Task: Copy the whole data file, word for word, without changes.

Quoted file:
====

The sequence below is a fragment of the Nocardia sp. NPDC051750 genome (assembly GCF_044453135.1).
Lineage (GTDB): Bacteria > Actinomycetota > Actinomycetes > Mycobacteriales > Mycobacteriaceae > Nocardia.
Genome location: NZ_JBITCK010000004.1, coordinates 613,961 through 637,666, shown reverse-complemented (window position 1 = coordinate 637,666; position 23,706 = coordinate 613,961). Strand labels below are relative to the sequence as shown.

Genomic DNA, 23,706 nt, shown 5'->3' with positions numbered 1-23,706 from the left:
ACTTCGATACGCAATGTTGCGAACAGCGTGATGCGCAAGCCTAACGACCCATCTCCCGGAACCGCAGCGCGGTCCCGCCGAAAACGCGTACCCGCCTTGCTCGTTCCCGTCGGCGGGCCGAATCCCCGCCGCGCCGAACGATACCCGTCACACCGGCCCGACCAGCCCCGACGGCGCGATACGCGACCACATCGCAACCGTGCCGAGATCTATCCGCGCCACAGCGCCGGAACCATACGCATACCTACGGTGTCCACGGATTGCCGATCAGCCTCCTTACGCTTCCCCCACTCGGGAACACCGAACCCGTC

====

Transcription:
The sequence below is a fragment of the Nocardia sp. NPDC051750 genome (assembly GCF_044453135.1).
Lineage (GTDB): Bacteria > Actinomycetota > Actinomycetes > Mycobacteriales > Mycobacteriaceae > Nocardia.
Genome location: NZ_JBITCK010000004.1, coordinates 613,961 through 637,666, shown reverse-complemented (window position 1 = coordinate 637,666; position 23,706 = coordinate 613,961). Strand labels below are relative to the sequence as shown.

Genomic DNA, 23,706 nt, shown 5'->3' with positions numbered 1-23,706 from the left:
ACTTCGATACGCAATGTTGCGAACAGCGTGATGCGCAAGCCTAACGACCCATCTCCCGGAACCGCAGCGCGGTCCCGCCGAAAACGCGTACCCGCCTTGCTCGTTCCCGTCGGCGGGCCGAATCCCCGCCGCGCCGAACGATACCCGTCACACCGGCCCGACCAGCCCCGACGGCGCGATACGCGACCACATCGCAACCGTGCCGAGATCTATCCGCGCCACAGCGCCGGAACCATACGCATACCTACGGTGTCCACGGATTGCCGATCAGCCTCCTTACGCTTCCCCCACTCGGGAACACCGAACCCGTC